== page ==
Mean Heathers

Heathers Mean Girls

Hollywood producers long ago figured out that they could repackage audiences’ high school experience and sell it back to them. It’s a testament to human vanity that a four year stint in what now amounts to a juvenile detention center can be glamorized into a long-running subgenre.

As with everything, 90% of high school movies are forgettable trash. The other 10% are pretty trashy, but in every generation a few carve out a place in the cultural zeitgeist.

Last night I treated myself to an impromptu double feature of Mean Girls (2004) and Heathers (1988).

If you haven’t seen these movies, Mean Girls was the brainchild of Saturday Night Live and 30 Rock writer Tina Fey. It’s a fish out of water story about a formerly homeschooled student getting embroiled in the nasty inter-clique politics at her new generic high school.

Heathers starts with pretty much the same basic details as Mean Girls, with a few superficial differences. You’ve got the same social commentary on in-crowd vs out-crowd dynamics, social ostracism, and betrayal.

The differences become apparent in Heathers’ tone–which is far darker, themes–also darker, centrally featuring the issue of teen suicide, and plot–which veers into outlaw lovers territory a la Bonnie and Clyde, Wild at Heart, and True Romance.

For starters, I’ll rattle off a list of similarities between the two films, many of them trivial, in no particular order.

  • A main clique of four popular girls organized in a rigid hierarchy ruled with an iron fist by a queen bee character.
  • Both are set at cookie cutter high schools in the Midwest.
  • Gay panic subplot
  • Characters turning their backs on childhood friends to join/stay in the popular clique.
  • Exactly one Taco Bell reference each.
  • Hyper-violent dream sequences (though in Heathers, these or similar events often come true).
  • Female character hit, but not killed, by a vehicle.
  • Social blackmail (actual blackmail, in Heathers’ case).
  • Protagonist displays exceptional aptitude in a specific field of study (Mean Girls: mathematics, Heathers: literature).
  • Romantic involvement with a male character from outside the protagonist’s traditional social circle is the main plot catalyst.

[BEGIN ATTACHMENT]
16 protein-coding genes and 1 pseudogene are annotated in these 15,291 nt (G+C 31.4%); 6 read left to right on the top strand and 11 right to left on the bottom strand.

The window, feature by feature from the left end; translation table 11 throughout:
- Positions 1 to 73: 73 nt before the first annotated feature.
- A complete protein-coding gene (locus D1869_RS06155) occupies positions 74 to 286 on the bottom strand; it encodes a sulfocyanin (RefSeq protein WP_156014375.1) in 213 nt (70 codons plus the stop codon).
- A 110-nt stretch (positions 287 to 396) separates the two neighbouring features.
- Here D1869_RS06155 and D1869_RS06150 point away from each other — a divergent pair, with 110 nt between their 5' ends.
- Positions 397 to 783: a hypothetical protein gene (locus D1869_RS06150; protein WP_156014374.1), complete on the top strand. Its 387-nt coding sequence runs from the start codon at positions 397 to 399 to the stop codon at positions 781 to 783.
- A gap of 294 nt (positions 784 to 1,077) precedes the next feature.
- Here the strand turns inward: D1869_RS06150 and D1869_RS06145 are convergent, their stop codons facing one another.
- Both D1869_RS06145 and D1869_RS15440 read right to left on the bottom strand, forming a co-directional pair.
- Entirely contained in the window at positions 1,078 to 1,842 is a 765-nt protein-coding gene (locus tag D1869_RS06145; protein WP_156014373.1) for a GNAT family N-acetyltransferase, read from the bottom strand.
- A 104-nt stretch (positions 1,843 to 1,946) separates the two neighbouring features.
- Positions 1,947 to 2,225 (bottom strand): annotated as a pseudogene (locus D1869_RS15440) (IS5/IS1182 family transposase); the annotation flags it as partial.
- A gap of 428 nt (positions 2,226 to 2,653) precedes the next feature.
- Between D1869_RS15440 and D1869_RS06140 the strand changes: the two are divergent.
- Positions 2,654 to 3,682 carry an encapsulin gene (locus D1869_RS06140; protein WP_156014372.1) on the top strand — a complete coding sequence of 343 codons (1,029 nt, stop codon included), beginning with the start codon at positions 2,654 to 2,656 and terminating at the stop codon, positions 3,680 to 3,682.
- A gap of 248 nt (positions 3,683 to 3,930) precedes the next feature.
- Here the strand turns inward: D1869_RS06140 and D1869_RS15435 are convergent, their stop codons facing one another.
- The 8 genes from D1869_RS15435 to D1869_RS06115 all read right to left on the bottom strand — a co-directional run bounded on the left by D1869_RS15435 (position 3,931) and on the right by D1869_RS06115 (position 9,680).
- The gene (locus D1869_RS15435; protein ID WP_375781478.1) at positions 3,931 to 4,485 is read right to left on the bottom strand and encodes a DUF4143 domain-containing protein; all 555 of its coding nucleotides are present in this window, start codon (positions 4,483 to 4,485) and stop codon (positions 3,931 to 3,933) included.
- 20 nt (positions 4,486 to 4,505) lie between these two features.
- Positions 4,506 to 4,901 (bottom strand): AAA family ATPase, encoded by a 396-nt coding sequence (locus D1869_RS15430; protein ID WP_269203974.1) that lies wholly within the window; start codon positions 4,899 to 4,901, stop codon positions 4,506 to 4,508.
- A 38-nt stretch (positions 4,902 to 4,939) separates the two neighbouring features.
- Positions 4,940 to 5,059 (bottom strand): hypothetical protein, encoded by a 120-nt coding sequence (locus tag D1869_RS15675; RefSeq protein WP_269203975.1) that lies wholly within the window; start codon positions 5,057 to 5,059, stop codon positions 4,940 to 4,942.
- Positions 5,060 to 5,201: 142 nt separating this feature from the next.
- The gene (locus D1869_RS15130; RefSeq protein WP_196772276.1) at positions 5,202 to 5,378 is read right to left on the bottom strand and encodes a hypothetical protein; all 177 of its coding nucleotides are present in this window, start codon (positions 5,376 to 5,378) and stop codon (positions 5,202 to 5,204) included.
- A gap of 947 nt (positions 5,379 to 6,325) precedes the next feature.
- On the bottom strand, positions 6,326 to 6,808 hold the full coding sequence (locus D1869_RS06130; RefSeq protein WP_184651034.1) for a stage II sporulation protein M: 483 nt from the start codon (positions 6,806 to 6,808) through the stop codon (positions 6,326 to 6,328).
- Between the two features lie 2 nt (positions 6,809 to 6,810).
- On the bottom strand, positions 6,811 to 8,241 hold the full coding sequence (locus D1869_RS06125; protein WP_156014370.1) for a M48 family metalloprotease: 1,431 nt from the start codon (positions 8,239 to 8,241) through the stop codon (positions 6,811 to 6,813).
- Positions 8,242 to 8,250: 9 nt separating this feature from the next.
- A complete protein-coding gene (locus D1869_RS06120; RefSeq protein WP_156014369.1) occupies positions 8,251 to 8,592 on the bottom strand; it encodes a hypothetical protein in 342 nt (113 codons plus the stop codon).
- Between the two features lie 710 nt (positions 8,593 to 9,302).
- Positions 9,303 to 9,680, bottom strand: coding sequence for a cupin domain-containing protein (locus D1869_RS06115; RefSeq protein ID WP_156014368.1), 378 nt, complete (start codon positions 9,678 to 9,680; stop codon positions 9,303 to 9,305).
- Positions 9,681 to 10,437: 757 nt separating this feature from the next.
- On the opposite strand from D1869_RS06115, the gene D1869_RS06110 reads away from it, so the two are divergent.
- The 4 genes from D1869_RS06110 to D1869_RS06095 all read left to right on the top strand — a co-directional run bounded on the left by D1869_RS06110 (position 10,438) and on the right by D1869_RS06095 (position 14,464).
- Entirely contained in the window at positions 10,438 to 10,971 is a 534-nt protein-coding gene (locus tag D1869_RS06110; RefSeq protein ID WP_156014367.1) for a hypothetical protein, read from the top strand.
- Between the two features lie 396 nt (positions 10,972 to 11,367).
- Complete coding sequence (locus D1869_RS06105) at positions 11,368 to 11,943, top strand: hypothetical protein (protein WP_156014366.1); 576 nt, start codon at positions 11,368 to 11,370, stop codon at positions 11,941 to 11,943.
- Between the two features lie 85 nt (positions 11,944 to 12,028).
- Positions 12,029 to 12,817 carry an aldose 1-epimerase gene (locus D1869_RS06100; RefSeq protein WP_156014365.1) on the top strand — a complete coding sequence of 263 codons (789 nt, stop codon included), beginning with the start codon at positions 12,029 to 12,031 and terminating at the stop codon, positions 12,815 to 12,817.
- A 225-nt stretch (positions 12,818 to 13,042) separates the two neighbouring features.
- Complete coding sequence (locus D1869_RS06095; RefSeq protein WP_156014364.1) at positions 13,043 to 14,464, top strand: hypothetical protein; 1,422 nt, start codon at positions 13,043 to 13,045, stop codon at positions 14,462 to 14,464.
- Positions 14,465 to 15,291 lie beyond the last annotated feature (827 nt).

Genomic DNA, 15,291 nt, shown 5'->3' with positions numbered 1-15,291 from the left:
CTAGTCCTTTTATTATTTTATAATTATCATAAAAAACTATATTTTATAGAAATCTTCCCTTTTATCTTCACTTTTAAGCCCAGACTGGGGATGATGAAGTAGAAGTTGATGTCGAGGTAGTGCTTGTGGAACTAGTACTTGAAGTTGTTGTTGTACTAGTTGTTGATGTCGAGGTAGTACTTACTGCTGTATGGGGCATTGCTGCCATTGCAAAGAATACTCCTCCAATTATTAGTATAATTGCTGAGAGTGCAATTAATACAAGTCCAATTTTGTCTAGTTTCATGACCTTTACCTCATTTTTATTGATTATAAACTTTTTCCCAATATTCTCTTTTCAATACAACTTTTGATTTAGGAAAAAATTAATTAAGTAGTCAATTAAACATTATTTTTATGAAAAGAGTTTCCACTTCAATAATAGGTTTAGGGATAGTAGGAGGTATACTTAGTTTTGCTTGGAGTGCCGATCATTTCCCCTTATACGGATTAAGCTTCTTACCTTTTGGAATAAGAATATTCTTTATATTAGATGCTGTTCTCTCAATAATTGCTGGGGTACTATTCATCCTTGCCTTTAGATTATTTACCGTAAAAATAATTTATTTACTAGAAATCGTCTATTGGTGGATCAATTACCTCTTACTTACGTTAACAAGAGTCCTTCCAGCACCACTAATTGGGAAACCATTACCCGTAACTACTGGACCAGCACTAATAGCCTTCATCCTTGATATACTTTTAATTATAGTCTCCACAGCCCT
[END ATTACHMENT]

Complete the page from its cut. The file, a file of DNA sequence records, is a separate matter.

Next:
With so many similarities, some of them quite eerie, it’s no wonder people frequently compare these two movies. From my recent experience, they made a pretty surreal double feature.
There are significant differences, though, and these are where the most interesting cultural implications lie.
The most obvious differences are generational. Mean Girls is implicitly aimed at Millennials, whereas Heathers is a much more overt Gen X cri de coeur.
If you’re wondering about Generation Y’s defining high school movie, that would be the aptly titled Clueless–a topic for another time.
These different generational outlooks are embodied by both films’ main protagonists. Mean Girls’ Cady, played by Lindsay Lohan, is paradoxically cosmopolitan yet sheltered. She grew up in Africa, yet she’s hapless in social situations.
Cady is also a math whiz. That’s significant because it’s used to portray her as breaking down barriers to girls excelling in traditionally male pursuits. It’s interesting to see Hollywood already actively blurring distinctions between the sexes back in 2004.
It’s also worth noting that, even though smart phones were still a few years off in 2004, a lot of interactions between characters in Mean Girls take place over the phone.
Heathers’ protagonist Veronica, played by Winona Ryder, is a completely different character than Cady. She’s already a member of the upper crust at the start of her movie, and she’s far more socially capable, even defying the titular Heathers to their faces on multiple occasions.